Trusted local news leader for Prescott area communities since 1882
Sun, May 26

Signs of the times raise concerns for our future

In these dark and trying times, there are so many things that can get you down. War, accidents, kidnappings, murders – the list is long.

For every parent, whether your children are grown or small, the recent news of child abductions across the country certainly has tested everyone's nerves.

The recent string of missing children – ranging in age from 5 to 14 – are not an up-surge or epidemic statistically, experts say; the media has merely brought more attention to them.

However, that is because two factors have made most of them extraordinary:

• Some of their abductors appear to be to be strangers. For example: Samantha Runnion in Stanton, Calif., who someone seized outside her apartment building. Her abductor sexually assaulted and murdered her within 24 hours.

Statistically, the majority of abductions are the result of relatives taking the child as part of a family dispute. In other cases, the perpetrators are often acquaintances of the child, acting out of various motives.

• At least three of the cases – 14-year-old Elizabeth Smart in Salt Lake City, 7-year-old Danielle van Dam in San Diego, and 6-year-old Cassandra Williamson in St. Louis – involve children who disappeared from their homes.

Searchers found Danielle's body and a neighbor is on trial; she vanished from her bedroom. A transient, who faces charges in the case of Williamson's kidnapping, attempted rape and murder, led authorities to her body seven blocks from where her father lives; the transient was staying in the house and allegedly took her from the kitchen when no one was looking. Elizabeth, who her 9-year-old sister says a man took her out their bedroom window, is still missing.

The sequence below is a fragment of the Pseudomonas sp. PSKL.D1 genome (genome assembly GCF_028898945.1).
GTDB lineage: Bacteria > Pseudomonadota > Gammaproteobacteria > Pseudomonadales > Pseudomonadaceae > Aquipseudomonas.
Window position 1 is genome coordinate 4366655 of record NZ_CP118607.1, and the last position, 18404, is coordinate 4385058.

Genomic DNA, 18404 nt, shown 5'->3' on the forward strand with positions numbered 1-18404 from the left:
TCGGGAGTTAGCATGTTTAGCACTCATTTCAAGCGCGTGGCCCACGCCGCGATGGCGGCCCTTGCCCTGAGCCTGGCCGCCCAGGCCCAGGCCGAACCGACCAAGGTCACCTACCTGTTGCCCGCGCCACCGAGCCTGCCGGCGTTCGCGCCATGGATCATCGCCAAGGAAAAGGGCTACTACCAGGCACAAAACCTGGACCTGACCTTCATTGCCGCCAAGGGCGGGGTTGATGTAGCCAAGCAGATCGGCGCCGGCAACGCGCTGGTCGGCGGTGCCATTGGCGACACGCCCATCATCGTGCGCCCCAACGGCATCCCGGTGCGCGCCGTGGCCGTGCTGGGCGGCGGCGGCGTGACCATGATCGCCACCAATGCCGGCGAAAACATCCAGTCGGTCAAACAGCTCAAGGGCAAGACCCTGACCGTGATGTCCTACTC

It all makes you wonder, if children are not safe in their own homes, where are they safe?

On the flip side is the phenomenal news out of Pennsylvania, where Sunday morning rescuers reached and freed nine men from a tomb-like, collapsed and flooded mine.

One of the men realized he had not kissed his wife goodbye before he left for work this past Wednesday morning, the day of the collapse.

The story played out over the next three days, riveting people to their televisions, radios and computers for the latest news. Against the odds, the desperate rescue operation paid off and all of the men appear to be fine.

These things, and others, have been on my mind for weeks. That is why my pastor's sermon on Sunday was so good to hear.

American Lutheran's Pastor Eunice Pearson Webb spoke of our mission in life, one in which we should all:

• Do quality work;

• Have a positive attitude; and,

• Talk to others about the Good News.

Despite the fact that so many people have religious beliefs – 89 percent of Americans believe in God – most do not have a relationship with Jesus, she said.

These are the times, folks, when we must all concentrate on God, family and compassion for our fellow man.

Some people may scoff at where this column ended up, but think about it. This is a mission that requires action.


PARTING SHOT – "Whatever you do or say, let it be as a representative of the Lord Jesus." – Colossians 3:17

Contact Tim Wiederaenders at


This Week's Circulars

To view money-saving ads...